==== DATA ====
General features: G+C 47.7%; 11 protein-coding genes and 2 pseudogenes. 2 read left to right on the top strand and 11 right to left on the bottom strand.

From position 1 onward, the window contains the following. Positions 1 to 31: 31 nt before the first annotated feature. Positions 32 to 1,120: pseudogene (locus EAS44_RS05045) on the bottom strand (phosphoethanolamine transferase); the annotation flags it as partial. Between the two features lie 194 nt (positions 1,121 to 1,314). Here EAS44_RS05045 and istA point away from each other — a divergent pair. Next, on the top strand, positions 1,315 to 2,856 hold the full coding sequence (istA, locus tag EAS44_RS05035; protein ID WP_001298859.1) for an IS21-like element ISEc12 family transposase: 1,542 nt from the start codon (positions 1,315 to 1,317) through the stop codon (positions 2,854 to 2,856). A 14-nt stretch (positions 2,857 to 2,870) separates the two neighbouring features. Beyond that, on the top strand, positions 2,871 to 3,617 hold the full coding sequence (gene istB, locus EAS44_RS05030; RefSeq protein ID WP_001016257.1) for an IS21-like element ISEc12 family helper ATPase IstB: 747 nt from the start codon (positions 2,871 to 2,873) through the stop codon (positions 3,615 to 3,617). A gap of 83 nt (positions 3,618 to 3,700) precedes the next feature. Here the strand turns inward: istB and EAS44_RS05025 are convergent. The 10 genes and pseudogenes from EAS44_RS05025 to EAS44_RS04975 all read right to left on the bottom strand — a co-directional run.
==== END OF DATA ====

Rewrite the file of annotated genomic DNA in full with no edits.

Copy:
General features: G+C 47.7%; 11 protein-coding genes and 2 pseudogenes. 2 read left to right on the top strand and 11 right to left on the bottom strand.

From position 1 onward, the window contains the following. Positions 1 to 31: 31 nt before the first annotated feature. Positions 32 to 1,120: pseudogene (locus EAS44_RS05045) on the bottom strand (phosphoethanolamine transferase); the annotation flags it as partial. Between the two features lie 194 nt (positions 1,121 to 1,314). Here EAS44_RS05045 and istA point away from each other — a divergent pair. Next, on the top strand, positions 1,315 to 2,856 hold the full coding sequence (istA, locus tag EAS44_RS05035; protein ID WP_001298859.1) for an IS21-like element ISEc12 family transposase: 1,542 nt from the start codon (positions 1,315 to 1,317) through the stop codon (positions 2,854 to 2,856). A 14-nt stretch (positions 2,857 to 2,870) separates the two neighbouring features. Beyond that, on the top strand, positions 2,871 to 3,617 hold the full coding sequence (gene istB, locus EAS44_RS05030; RefSeq protein ID WP_001016257.1) for an IS21-like element ISEc12 family helper ATPase IstB: 747 nt from the start codon (positions 2,871 to 2,873) through the stop codon (positions 3,615 to 3,617). A gap of 83 nt (positions 3,618 to 3,700) precedes the next feature. Here the strand turns inward: istB and EAS44_RS05025 are convergent. The 10 genes and pseudogenes from EAS44_RS05025 to EAS44_RS04975 all read right to left on the bottom strand — a co-directional run.